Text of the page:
This note accompanies the follow episode(s):
The Writer’s Almanac for July 31, 2017: Limericks

July 31, 2017: birthday: J.K. Rowling

It’s the birthday of the British author of the “Harry Potter” series: J.K. Rowling (books by this author), born in Yate, near Bristol, in 1965. She was born Joanne, with no middle name; when the time came to publish her first book, Harry Potter and the Philosopher’s Stone (1997), her publishers wanted initials rather than her first and last name. She needed a middle initial, so she took her grandmother’s name: Kathleen. She studied French in college, and after college she went to work for Amnesty International as a secretary. She was on a train coming home to London from a weekend looking at flats in Manchester in 1990, when she suddenly got the idea for a novel. “I was looking out of the window at some cows, I believe and I just thought: ‘Boy doesn’t know he’s a wizard — goes off to wizard school,'” she said in an interview with Stephen Fry. “I have no idea where it came from. I think the idea was floating along the train and looking for someone, and my mind was vacant enough, so it decided to zoom in there.” She found a publisher in 1996, and was paid an advance of £1,500, about $2,500. Six more books followed. Her rags-to-riches story is legendary: In five years’ time, she went from being on public assistance to being a multimillionaire. She’s now one of the richest women in Britain, even richer than the queen, and Forbes magazine estimates her net worth at 1 billion U.S. dollars.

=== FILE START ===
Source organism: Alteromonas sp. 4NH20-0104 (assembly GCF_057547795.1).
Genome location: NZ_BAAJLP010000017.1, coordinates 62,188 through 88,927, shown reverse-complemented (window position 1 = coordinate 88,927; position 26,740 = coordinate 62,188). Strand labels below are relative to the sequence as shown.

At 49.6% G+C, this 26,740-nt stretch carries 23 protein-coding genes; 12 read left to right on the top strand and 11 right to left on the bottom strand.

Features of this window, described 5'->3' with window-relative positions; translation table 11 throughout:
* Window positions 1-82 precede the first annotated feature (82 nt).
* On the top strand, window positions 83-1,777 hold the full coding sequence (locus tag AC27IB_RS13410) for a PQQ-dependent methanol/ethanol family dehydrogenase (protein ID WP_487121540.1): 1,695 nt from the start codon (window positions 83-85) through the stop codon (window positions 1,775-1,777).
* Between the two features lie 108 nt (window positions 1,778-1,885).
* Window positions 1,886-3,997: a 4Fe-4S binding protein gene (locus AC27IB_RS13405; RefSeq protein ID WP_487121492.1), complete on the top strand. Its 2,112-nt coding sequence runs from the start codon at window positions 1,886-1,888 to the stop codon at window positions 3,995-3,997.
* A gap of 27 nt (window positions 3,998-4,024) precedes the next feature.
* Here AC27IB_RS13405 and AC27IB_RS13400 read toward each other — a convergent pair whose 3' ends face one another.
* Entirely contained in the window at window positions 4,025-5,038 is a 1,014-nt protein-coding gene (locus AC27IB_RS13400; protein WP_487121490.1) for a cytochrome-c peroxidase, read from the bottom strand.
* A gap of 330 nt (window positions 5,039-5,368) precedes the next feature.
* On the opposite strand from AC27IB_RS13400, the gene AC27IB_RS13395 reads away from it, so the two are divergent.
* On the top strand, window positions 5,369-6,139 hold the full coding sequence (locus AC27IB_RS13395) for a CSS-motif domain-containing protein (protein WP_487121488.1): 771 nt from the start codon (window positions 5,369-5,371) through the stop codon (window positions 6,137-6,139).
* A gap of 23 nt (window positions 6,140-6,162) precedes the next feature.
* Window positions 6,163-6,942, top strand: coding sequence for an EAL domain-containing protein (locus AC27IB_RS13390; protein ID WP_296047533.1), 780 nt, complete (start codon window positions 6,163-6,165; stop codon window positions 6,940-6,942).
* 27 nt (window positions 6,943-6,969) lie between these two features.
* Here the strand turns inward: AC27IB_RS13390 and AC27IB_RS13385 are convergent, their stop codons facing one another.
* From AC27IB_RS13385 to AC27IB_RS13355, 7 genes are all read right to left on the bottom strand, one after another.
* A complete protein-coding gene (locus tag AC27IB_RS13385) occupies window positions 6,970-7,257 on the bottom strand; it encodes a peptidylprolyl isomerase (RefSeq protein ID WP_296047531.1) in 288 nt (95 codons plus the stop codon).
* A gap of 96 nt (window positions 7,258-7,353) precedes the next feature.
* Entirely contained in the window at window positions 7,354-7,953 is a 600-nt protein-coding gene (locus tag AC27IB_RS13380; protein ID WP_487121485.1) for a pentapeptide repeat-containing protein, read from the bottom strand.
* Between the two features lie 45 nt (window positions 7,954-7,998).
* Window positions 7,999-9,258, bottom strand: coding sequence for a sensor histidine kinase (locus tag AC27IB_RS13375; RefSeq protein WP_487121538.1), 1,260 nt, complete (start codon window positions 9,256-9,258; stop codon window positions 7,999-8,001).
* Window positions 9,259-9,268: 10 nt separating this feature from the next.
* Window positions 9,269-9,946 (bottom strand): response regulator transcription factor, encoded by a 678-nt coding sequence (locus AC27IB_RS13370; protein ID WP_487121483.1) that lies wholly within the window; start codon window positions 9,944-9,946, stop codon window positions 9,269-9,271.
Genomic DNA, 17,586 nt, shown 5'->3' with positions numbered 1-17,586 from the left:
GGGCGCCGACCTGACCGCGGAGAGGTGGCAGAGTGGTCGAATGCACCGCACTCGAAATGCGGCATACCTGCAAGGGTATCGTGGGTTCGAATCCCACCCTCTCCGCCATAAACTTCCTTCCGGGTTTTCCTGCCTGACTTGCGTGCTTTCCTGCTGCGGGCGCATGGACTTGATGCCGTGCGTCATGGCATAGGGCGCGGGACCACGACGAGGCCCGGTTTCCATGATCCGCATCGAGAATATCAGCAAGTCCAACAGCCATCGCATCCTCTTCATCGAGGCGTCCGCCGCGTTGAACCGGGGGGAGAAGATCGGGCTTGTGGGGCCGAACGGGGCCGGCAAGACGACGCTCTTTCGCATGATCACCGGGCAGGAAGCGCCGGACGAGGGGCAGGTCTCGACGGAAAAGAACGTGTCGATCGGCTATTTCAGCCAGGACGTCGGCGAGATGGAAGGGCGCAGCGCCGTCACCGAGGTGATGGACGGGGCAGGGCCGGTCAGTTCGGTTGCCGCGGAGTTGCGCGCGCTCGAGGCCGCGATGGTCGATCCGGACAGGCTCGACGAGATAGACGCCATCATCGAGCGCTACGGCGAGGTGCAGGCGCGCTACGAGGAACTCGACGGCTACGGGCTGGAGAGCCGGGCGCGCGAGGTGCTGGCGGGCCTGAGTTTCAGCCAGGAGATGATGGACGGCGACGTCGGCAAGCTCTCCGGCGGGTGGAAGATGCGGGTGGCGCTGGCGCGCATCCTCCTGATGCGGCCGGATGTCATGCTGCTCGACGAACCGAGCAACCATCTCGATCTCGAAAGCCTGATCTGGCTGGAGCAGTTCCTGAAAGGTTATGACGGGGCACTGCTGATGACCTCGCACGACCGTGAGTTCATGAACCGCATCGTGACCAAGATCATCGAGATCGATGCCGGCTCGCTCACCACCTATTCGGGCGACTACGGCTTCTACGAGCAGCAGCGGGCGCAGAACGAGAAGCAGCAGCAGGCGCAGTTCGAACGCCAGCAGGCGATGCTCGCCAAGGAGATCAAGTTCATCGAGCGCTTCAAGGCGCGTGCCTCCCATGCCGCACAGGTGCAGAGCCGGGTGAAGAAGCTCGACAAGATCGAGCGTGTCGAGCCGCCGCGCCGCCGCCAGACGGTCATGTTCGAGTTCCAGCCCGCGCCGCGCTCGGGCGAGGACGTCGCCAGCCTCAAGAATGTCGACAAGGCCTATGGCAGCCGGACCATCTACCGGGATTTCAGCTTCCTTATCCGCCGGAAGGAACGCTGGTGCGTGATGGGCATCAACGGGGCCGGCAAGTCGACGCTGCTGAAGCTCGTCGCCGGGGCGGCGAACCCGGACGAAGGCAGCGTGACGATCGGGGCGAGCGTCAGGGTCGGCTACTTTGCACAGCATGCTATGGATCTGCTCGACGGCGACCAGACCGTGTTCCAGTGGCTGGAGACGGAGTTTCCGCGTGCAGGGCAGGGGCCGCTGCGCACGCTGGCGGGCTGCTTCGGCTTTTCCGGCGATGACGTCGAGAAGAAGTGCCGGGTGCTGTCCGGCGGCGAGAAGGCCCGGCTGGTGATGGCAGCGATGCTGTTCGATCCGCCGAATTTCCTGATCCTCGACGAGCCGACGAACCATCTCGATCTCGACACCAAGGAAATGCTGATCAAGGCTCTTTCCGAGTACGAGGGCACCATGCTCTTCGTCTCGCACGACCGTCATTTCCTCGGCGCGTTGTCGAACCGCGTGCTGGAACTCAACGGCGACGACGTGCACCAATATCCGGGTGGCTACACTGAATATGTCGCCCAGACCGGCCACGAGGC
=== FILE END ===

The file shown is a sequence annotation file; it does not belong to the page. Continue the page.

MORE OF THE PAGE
Her readings are wildly popular now, and people come to them in costume, but that was not always the case. At her first reading, attendance was so sparse that the bookstore had to have their employees fill some of the seats. She appeared a few years ago at the Royal Albert Hall, and told the audience, “This is the nearest I’ll ever get to being a Beatle, hearing you all shouting. It was very nice. I see myself as the George Harrison.”

She’s often asked to give advice to aspiring young writers, and her answer is always the same: “Read as much as you possibly can. Nothing will help you as much as reading and you’ll go through a phase where you will imitate your favourite writers and that’s fine because that’s a learning experience too.”